Recently, being without Internet access for over a day was a reminder of how things used to be. (Don’t worry. I had enough chocolate to compensate.)
I’m old enough to remember when the Internet we know today was just an infant (when commercial ISPs became available in the late 80s to mid-90s). Back in the early 1990s, for me the word Internet meant the result of one of my volleyball serves. (Internet = into net or, if you’re from Chicago like I am, in da net. Ha, I crack myself up.) For interconnection, we had email on a pitiful scale where I worked—software we thought was cutting edge. We had no inkling of the technological advances soon to come. And that was back when I worked on a tiny Mac Classic at the office and later a larger desktop model—in the Mac II family.
At home, I had an old Mac PowerBook 160 with a 40 MB hard drive and four MB of RAM. You read that right. Four megabytes of RAM!!! Oh yeah, I was cooking with fire. Feast your eyes on this baby (below). I had to look on the Internet (namely here) for a photo of it, because that computer is long gone from my life!
Look at it. Cuddly, lovable. . . . Good times.
The guy at the computer repair shop I constantly visited begged me to get another computer. When the laptop finally crashed too often to be of any use, I went without a computer for a while, except for the one I used at work. And back then, I was at the office seven days a week sometimes. Around 2001, I finally moved on to my first PC—a Gateway with a 3½-inch floppy disk drive. Remember those? The disks seemed to corrupt really quickly. I lost the middle section of a novel when a disk went bad.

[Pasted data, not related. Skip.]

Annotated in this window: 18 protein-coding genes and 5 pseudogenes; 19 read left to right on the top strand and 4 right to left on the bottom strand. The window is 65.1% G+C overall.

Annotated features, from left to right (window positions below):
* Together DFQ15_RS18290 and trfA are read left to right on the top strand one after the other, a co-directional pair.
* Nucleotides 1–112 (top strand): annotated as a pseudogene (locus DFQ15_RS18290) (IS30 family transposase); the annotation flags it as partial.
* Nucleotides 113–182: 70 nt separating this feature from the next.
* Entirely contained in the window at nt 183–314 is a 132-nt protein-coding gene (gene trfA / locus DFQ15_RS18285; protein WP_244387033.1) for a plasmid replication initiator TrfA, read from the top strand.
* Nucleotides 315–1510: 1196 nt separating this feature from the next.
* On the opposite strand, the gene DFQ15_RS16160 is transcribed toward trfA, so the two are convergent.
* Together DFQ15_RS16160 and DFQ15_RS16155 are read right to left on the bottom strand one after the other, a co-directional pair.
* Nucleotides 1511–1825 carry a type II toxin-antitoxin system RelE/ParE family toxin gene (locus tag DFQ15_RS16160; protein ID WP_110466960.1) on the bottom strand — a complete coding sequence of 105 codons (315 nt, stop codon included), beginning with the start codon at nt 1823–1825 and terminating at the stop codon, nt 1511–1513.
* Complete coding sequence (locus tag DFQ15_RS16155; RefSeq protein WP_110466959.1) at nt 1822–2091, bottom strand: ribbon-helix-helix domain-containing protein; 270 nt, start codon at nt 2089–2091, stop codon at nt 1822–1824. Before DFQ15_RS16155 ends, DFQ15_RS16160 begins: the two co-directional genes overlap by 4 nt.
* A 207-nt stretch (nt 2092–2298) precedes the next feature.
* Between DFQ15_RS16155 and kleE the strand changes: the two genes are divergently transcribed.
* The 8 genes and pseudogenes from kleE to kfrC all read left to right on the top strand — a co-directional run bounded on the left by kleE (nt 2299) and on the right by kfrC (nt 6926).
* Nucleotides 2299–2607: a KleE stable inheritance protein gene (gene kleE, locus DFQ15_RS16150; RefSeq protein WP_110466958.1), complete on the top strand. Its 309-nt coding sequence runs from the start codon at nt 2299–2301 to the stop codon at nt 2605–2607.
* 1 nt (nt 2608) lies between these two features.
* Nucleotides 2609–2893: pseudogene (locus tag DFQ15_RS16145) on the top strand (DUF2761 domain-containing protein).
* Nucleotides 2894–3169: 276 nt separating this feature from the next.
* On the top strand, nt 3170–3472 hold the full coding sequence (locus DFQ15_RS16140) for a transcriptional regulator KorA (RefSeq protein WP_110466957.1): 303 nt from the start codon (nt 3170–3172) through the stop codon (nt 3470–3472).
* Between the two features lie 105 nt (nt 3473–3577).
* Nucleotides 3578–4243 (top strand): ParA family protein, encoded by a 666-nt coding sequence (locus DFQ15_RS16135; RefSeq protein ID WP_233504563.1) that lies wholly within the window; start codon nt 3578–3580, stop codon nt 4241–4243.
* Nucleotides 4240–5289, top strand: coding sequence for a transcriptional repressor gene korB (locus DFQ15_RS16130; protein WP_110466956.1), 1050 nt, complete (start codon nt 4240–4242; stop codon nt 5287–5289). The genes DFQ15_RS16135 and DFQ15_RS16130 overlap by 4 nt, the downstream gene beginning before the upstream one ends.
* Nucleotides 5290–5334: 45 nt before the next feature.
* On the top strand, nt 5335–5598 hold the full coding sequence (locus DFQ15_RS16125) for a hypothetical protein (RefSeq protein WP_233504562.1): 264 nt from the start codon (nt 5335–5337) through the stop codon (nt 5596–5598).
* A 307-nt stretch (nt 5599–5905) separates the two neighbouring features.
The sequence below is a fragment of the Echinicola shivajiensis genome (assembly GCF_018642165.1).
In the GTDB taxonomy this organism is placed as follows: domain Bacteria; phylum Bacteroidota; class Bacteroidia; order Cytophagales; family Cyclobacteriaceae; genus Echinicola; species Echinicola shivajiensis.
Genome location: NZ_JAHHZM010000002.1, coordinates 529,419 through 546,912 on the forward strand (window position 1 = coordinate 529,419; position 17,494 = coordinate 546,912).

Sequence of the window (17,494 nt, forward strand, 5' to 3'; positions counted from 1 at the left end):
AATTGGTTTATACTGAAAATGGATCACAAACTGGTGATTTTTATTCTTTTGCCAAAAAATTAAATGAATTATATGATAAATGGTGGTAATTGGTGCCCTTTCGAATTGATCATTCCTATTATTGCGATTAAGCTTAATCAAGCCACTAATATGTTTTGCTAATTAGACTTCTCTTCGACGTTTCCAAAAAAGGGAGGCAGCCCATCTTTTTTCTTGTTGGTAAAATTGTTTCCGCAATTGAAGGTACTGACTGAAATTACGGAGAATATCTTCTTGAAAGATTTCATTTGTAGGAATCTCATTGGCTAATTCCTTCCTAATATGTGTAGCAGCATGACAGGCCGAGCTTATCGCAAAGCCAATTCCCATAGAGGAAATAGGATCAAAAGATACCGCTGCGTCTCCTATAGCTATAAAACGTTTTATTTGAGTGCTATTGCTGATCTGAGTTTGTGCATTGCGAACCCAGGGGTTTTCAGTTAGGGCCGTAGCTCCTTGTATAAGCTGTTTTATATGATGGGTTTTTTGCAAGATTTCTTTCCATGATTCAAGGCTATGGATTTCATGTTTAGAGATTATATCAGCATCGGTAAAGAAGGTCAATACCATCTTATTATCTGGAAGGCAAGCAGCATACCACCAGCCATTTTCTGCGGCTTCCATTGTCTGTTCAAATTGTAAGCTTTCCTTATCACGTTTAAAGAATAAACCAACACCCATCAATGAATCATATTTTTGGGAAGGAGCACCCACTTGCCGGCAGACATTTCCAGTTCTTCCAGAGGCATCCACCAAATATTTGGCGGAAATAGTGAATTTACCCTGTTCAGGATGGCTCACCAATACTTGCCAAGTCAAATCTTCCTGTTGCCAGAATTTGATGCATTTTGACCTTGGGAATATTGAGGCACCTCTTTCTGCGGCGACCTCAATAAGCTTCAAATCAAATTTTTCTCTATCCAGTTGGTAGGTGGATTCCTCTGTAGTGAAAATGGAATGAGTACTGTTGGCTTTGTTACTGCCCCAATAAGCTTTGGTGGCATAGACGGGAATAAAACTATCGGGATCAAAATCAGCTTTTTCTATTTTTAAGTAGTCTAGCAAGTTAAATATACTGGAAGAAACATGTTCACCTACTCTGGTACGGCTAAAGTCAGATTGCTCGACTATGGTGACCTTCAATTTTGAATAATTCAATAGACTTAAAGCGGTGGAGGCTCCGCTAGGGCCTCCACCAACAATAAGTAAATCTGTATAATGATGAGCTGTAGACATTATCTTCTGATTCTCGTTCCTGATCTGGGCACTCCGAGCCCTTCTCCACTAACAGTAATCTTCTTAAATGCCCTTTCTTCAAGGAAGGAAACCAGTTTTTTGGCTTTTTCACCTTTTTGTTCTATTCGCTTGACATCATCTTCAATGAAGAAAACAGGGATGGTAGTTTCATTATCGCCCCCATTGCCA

I’ve since had other computers. But I won’t bore you with all of the details, since I began this post with a discussion about the Internet. So let me get back to that. Though the Internet is convenient and offers so much information right at the proverbial fingertips, ironically, I’m much more productive without it. In fact, I feel a little embarrassed by how much I accomplished while offline (namely, a huge chunk of my novel revision), simply because I was not checking email every five minutes, reading blogs and other articles, or looking up goofy cat pictures like this one (which I found here).
Or this one (found here):
Why am I embarrassed? Because, sadly, this proves how much time I usually spend procrastinating. I have only myself to blame.
I remember back in the 1990s when I used to goof off playing SimTower—the product of someone else’s fertile imagination (OpenBook Co., Ltd. and published by Maxis). I spent hours coming up with the right combination of offices, condos, elevators, and restaurants, trying to keep my tenants happy. I probably spent more time playing that game than I spent building my own fictional world. And that was when I was trying to break into screenwriting, particularly at the Disney Studios. Instead of revising my awful screenplay (which was 24 pages too long), I was stressing over whether some people in a computer game were happy. But what about the people in my story? I didn’t really know them. Unfortunately for them, I never paid attention with to them with my whole head. And by that I mean my mind and senses fully engaged.
So, being without the Internet and its conveniences has caused me to think deeply about the ways I’ve often sabotaged myself by clinging to the convenience or entertainment of technology. I’m reminded of the wisdom of Andra Watkins of The Accidental Cootchie Mama blog, who once challenged her readers to unplug sometimes. (Sorry. I don’t have that exact blog post link.) When we make a conscious effort to unplug and get out into the world or get necessary tasks done, in some ways, we’re preparing ourselves for the coming zombie apocalypse, during which all technology will be useless and we have to get back to basics (like knowing how to swing an axe).
Do yourself a favor. Unplug. Unwind. And while you’re at it, perfect that axe swing.
Cats from LOL Cats. Mac computer from Old-computers.com. PowerBook 160 photos from Shrineofapple.com and Smashing Lists.com. SimTower images from Wikipedia. Floppy disk meme from here.